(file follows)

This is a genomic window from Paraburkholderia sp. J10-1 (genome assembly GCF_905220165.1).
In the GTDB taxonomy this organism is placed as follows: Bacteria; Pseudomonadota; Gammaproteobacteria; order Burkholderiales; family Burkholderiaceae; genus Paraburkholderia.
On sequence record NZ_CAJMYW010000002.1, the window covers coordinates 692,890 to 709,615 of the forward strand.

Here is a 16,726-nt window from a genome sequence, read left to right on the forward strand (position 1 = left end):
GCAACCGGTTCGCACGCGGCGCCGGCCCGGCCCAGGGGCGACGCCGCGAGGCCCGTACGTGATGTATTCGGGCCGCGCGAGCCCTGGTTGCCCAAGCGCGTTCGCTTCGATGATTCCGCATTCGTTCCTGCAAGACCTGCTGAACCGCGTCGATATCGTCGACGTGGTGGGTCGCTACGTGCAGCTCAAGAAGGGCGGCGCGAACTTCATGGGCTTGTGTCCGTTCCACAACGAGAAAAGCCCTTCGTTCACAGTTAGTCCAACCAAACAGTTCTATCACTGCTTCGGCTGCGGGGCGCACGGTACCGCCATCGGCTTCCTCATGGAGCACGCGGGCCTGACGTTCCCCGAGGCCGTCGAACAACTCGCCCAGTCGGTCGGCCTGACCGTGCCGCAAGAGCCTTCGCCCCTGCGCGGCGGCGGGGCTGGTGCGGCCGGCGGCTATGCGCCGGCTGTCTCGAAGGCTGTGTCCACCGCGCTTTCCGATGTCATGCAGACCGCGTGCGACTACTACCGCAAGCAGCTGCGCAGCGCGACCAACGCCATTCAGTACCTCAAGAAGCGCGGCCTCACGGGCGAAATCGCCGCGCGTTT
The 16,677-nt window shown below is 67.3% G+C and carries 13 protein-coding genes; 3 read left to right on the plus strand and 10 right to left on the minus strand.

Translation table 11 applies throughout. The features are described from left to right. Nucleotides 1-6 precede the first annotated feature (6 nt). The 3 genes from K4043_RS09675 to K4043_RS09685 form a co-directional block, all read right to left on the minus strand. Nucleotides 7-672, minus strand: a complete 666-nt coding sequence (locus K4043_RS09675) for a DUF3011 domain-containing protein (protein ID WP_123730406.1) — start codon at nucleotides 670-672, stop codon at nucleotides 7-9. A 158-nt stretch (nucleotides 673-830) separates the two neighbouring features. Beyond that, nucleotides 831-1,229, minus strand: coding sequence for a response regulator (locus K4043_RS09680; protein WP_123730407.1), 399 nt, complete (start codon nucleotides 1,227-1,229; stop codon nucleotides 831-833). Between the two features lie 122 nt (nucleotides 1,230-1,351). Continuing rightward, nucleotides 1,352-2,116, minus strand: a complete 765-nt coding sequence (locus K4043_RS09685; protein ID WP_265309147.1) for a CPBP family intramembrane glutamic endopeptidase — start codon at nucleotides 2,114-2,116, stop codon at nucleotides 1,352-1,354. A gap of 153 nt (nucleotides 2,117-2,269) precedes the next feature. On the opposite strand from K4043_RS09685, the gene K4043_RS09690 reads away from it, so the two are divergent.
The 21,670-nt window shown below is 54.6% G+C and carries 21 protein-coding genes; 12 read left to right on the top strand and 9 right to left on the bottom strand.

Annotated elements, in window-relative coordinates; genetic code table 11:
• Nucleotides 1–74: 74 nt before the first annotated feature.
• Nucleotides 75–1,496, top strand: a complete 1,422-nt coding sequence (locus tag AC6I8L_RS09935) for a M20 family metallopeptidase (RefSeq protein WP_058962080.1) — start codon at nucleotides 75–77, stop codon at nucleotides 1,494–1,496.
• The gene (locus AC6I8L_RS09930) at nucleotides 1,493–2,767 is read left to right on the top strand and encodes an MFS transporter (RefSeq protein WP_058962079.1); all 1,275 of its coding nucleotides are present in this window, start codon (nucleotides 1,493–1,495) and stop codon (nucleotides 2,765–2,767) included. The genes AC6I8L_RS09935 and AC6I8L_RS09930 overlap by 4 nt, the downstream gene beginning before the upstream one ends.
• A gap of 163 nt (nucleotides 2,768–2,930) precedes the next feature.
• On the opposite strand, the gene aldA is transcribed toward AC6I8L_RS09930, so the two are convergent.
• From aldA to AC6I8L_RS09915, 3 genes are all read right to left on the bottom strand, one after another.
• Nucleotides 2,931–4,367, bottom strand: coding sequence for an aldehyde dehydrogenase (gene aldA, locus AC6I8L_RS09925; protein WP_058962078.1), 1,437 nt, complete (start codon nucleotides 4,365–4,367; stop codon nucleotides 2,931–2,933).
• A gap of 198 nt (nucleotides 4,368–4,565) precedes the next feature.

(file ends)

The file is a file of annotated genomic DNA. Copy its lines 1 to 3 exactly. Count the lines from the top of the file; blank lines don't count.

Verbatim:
This is a genomic window from Paraburkholderia sp. J10-1 (genome assembly GCF_905220165.1).
In the GTDB taxonomy this organism is placed as follows: Bacteria; Pseudomonadota; Gammaproteobacteria; order Burkholderiales; family Burkholderiaceae; genus Paraburkholderia.
On sequence record NZ_CAJMYW010000002.1, the window covers coordinates 692,890 to 709,615 of the forward strand.